Criticism and Concerns

A report issued by the Economic Policy Institute in August 2010 recognized that "American public schools generally do a poor job of systematically developing and evaluating teachers" but expressed concern that using performance on standardized tests as a measuring tool will not lead to better performance. The EPI report recommends that measures of performance based on standardized test scores be one factor among many that should be considered to "provide a more accurate view of what teachers in fact do in the classroom and how that contributes to student learning." The study called value-added modeling a fairer means of comparing teachers that allows for better measures of educational methodologies and overall school performance, but argued that student test scores were not sufficiently reliable as a means of making "high-stakes personnel decisions".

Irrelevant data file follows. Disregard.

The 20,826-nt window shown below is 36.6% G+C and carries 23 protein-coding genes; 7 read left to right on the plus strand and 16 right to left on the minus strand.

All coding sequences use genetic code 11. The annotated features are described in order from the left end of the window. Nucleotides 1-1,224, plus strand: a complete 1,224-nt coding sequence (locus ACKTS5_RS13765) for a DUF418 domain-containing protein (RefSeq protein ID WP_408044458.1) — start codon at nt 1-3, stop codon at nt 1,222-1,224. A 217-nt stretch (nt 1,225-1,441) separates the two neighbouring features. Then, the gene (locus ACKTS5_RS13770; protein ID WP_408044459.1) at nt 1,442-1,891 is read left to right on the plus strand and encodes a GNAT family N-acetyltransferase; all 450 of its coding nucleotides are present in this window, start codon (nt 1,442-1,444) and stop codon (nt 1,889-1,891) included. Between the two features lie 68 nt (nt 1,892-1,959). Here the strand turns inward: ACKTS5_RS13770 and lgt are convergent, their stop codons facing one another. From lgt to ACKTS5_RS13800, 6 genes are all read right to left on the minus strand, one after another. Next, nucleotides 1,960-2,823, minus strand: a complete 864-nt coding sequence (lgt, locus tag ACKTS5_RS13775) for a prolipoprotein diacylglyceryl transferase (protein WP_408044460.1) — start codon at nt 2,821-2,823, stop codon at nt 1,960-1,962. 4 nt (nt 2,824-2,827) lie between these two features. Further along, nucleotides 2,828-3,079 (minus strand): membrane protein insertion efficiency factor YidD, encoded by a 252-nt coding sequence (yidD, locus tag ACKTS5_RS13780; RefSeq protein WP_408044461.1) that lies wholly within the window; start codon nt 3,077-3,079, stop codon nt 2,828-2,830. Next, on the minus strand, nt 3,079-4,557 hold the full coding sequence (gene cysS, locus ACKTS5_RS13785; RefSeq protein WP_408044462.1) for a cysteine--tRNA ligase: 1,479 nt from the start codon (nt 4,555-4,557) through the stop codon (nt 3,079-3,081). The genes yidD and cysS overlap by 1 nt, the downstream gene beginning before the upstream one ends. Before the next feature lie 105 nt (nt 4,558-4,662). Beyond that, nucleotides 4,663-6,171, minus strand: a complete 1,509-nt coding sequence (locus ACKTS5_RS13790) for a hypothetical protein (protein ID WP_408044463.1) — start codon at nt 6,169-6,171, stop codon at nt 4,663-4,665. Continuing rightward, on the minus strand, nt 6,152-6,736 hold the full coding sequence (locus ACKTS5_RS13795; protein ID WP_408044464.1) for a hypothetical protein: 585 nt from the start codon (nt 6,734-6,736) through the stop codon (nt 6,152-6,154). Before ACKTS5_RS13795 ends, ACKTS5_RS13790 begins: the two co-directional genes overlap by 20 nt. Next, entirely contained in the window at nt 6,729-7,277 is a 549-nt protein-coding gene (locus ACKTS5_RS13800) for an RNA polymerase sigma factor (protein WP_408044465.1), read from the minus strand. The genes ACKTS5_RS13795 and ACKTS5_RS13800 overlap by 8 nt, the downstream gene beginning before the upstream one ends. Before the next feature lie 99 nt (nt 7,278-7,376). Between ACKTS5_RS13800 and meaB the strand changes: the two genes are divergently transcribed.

Edward Haertel, who led the Economic Policy Institute research team, wrote that the methodologies being pushed as part of the Race to the Top program placed "too much emphasis on measures of growth in student achievement that have not yet been adequately studied for the purposes of evaluating teachers and principals" and that the techniques of valued-added modeling need to be more thoroughly evaluated and should only be used "in closely studied pilot projects".